Some new reactions to the WikiLeaks video, where a
US gunship is shooting at Iraqis in in July 2007. Two Reuter’s employees were among the people killed. A man who stopped to help the injured was also killed, and his two children were seriously injured, but survived. Baghdad
The Committee to Protect Journalists are asking for a full investigation into the shooting shown in the WikiLeaks video, along with an investigation into other shootings of journalists in
by US troops. Iraq
One thing they point out is how the
troops will sometimes mistake a camera for a weapon. This happened in the WikiLeaks video, but it happened in other situations too. They are basically interested in learning from this incident, so that these mistakes won’t happen again. US
Haifa Zangana, a novelist and former prisoner under the Saddam regime, has something to say about the video.
She knows the area where it happened, and has relatives that still live nearby. She played there as a child. At first, she feels numb watching the video, then she feels deep anger. She brings up other well known massacres that happened in
Iraq since the invasion. She ends with this statement: US
We seldom hear from people like the Iraqi widow whose husband was shot, who looked me in the eye last summer, and said: "But we didn't invade their country." Unlike this video, the injustice she feels will not fade with time. It is engraved in the collective memory of people, and will be until justice is done.
Well, she is not exactly correct in that last assessment. Her opinion piece was published on April 10, 2010. According to an article published on April 26, 2010, the widow of the man who was driving the van (and the mother of the two children injured) has accepted the apology that two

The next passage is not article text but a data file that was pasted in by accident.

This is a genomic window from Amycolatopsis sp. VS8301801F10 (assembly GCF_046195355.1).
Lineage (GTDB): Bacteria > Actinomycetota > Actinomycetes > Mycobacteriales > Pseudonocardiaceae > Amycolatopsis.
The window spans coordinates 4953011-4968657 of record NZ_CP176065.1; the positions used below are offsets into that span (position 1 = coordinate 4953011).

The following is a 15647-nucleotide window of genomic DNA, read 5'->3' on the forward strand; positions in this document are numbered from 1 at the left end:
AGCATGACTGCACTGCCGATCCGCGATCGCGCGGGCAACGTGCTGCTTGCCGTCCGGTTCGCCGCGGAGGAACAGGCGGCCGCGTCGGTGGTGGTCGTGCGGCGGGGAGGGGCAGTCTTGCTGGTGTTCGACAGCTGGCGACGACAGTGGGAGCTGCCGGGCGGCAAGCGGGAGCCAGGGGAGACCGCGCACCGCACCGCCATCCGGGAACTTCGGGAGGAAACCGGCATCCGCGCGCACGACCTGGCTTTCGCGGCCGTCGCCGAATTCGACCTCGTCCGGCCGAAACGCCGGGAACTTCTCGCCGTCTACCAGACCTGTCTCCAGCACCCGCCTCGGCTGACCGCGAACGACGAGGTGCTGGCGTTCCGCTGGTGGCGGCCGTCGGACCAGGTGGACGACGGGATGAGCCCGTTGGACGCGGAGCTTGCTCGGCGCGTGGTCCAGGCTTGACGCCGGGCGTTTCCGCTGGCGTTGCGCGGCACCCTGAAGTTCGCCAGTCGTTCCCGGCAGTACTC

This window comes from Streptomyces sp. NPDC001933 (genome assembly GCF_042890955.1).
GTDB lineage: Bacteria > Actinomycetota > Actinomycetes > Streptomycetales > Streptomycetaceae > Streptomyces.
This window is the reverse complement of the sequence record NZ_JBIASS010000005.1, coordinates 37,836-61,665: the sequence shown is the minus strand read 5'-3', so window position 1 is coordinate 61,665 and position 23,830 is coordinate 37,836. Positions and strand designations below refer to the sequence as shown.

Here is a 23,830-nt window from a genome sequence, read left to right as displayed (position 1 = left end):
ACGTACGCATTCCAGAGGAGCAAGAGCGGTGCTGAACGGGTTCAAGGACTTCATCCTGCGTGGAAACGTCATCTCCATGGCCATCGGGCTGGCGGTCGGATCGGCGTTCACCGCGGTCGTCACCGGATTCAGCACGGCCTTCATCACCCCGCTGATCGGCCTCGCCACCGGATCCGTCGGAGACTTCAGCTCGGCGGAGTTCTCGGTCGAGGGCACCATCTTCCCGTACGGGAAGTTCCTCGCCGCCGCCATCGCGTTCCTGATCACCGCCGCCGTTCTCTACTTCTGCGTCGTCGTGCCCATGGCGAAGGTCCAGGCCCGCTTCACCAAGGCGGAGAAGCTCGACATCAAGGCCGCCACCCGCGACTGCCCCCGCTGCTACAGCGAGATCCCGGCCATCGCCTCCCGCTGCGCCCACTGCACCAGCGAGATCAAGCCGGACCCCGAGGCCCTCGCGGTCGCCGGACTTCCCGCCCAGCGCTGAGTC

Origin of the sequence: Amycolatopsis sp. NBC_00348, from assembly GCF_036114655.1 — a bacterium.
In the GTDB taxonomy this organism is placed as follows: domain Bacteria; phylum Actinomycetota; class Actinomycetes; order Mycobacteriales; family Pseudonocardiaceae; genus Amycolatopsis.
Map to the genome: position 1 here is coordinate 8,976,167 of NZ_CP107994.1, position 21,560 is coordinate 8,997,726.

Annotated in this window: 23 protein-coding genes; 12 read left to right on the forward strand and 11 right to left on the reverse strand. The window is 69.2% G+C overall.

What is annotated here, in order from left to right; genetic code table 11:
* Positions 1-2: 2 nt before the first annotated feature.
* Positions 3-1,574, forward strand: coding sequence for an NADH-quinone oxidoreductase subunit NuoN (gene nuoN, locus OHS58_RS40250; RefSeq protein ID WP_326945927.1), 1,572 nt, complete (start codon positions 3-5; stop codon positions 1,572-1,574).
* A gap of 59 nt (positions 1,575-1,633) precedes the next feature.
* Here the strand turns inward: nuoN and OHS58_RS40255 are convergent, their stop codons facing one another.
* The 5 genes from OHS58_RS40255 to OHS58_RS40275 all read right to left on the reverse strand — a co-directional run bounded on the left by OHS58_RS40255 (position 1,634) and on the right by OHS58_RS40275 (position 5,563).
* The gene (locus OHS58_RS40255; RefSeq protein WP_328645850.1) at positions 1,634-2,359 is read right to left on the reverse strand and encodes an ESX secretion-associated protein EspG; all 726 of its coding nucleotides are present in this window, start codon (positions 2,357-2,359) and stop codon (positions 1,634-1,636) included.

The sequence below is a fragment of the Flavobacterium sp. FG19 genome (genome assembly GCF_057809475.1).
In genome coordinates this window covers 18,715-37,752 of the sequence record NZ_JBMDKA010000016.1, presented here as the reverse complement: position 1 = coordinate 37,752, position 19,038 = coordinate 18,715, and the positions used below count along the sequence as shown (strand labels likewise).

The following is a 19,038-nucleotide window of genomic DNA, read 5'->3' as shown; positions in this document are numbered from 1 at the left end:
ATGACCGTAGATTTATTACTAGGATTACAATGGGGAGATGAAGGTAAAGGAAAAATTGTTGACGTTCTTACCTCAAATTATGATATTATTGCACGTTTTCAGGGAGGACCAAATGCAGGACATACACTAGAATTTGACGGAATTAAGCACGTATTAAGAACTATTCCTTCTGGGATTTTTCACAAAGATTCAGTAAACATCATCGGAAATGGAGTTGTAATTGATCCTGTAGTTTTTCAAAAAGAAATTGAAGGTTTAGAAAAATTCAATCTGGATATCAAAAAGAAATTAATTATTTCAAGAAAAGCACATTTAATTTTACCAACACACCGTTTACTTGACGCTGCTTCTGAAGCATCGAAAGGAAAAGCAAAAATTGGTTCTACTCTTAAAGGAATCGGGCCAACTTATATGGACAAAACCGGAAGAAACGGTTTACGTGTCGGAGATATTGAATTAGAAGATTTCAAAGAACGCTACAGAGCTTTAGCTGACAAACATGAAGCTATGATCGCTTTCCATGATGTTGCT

Widow of Iraqi killed by US troops in video ‘accepts apology’ after letter
The widow of an Iraqi killed in a notorious
Since this incident happened in July 2007, the children were younger then. They have scars on their bodies from the attack. Their mother said:
“I can accept their apology,” Mrs Tuman said, “because they saved my children and if it were not for them, maybe my two little children would be dead.”
She also commented that the anti-war work the two soldiers are doing is very good work, because she would like the American people to understand what happened here in
“We lost our country and our lives were destroyed.”
She also asked for financial help, since their breadwinner was killed and the children’s medical expenses are running into the thousands of dollars. The mother and her children had to leave their home and move in with their brother in law.
One of the families of the Reuter’s employees was less forgiving. The father of Nabil Noor-Eldeen said that he was angry the soldiers did not come forward sooner, and he wanted them to expose the rest of the crimes that happened against the Iraqis. His words:
If the two wished for forgiveness, he said, “they should expose the rest of the crimes that have happened against the Iraqis, and not wait for another film to ask for apology and forgiveness”.
The other family (of Saeed Chmagh) accepted the apology. His brother said:
“I thank them for their good feelings,” he said, calling for the two men to testify to “the injustice that happened in front of them” in international courts.
Reuters, at this time, will not comment on whether it will be pursing legal action around the death of their two employees.
I remember when this incident happened, since I regularly look at the photos coming out of